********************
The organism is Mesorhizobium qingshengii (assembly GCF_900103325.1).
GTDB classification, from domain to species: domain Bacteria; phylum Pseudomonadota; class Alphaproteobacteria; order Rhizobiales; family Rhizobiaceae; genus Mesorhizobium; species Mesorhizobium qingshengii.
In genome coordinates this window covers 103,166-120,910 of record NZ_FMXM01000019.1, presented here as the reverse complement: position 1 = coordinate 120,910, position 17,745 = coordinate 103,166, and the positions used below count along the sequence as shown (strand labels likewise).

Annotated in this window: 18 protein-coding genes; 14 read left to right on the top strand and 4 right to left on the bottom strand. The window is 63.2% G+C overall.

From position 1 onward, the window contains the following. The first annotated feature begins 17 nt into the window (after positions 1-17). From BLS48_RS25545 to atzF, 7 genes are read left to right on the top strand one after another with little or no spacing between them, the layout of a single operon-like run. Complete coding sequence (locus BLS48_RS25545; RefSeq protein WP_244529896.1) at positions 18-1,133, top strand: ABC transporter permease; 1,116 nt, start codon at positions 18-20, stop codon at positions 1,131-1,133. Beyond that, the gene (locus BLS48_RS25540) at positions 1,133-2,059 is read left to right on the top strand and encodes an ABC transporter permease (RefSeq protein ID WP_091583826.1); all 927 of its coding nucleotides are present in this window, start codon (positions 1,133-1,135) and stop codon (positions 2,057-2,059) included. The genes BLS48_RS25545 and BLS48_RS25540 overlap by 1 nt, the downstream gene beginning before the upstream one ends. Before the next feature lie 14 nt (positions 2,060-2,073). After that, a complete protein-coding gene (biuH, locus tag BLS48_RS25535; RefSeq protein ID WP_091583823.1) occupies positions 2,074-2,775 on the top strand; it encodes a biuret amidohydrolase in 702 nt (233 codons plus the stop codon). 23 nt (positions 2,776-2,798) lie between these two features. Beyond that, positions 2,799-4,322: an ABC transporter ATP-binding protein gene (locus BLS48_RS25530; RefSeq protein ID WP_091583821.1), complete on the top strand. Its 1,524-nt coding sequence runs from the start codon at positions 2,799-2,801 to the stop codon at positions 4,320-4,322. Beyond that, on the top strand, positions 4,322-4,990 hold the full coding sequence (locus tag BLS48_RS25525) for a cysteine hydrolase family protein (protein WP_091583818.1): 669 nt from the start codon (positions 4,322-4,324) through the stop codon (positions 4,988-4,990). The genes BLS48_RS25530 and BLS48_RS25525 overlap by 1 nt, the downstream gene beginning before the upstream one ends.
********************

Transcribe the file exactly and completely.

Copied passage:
The organism is Mesorhizobium qingshengii (assembly GCF_900103325.1).
GTDB classification, from domain to species: domain Bacteria; phylum Pseudomonadota; class Alphaproteobacteria; order Rhizobiales; family Rhizobiaceae; genus Mesorhizobium; species Mesorhizobium qingshengii.
In genome coordinates this window covers 103,166-120,910 of record NZ_FMXM01000019.1, presented here as the reverse complement: position 1 = coordinate 120,910, position 17,745 = coordinate 103,166, and the positions used below count along the sequence as shown (strand labels likewise).

Annotated in this window: 18 protein-coding genes; 14 read left to right on the top strand and 4 right to left on the bottom strand. The window is 63.2% G+C overall.

From position 1 onward, the window contains the following. The first annotated feature begins 17 nt into the window (after positions 1-17). From BLS48_RS25545 to atzF, 7 genes are read left to right on the top strand one after another with little or no spacing between them, the layout of a single operon-like run. Complete coding sequence (locus BLS48_RS25545; RefSeq protein WP_244529896.1) at positions 18-1,133, top strand: ABC transporter permease; 1,116 nt, start codon at positions 18-20, stop codon at positions 1,131-1,133. Beyond that, the gene (locus BLS48_RS25540) at positions 1,133-2,059 is read left to right on the top strand and encodes an ABC transporter permease (RefSeq protein ID WP_091583826.1); all 927 of its coding nucleotides are present in this window, start codon (positions 1,133-1,135) and stop codon (positions 2,057-2,059) included. The genes BLS48_RS25545 and BLS48_RS25540 overlap by 1 nt, the downstream gene beginning before the upstream one ends. Before the next feature lie 14 nt (positions 2,060-2,073). After that, a complete protein-coding gene (biuH, locus tag BLS48_RS25535; RefSeq protein ID WP_091583823.1) occupies positions 2,074-2,775 on the top strand; it encodes a biuret amidohydrolase in 702 nt (233 codons plus the stop codon). 23 nt (positions 2,776-2,798) lie between these two features. Beyond that, positions 2,799-4,322: an ABC transporter ATP-binding protein gene (locus BLS48_RS25530; RefSeq protein ID WP_091583821.1), complete on the top strand. Its 1,524-nt coding sequence runs from the start codon at positions 2,799-2,801 to the stop codon at positions 4,320-4,322. Beyond that, on the top strand, positions 4,322-4,990 hold the full coding sequence (locus tag BLS48_RS25525) for a cysteine hydrolase family protein (protein WP_091583818.1): 669 nt from the start codon (positions 4,322-4,324) through the stop codon (positions 4,988-4,990). The genes BLS48_RS25530 and BLS48_RS25525 overlap by 1 nt, the downstream gene beginning before the upstream one ends.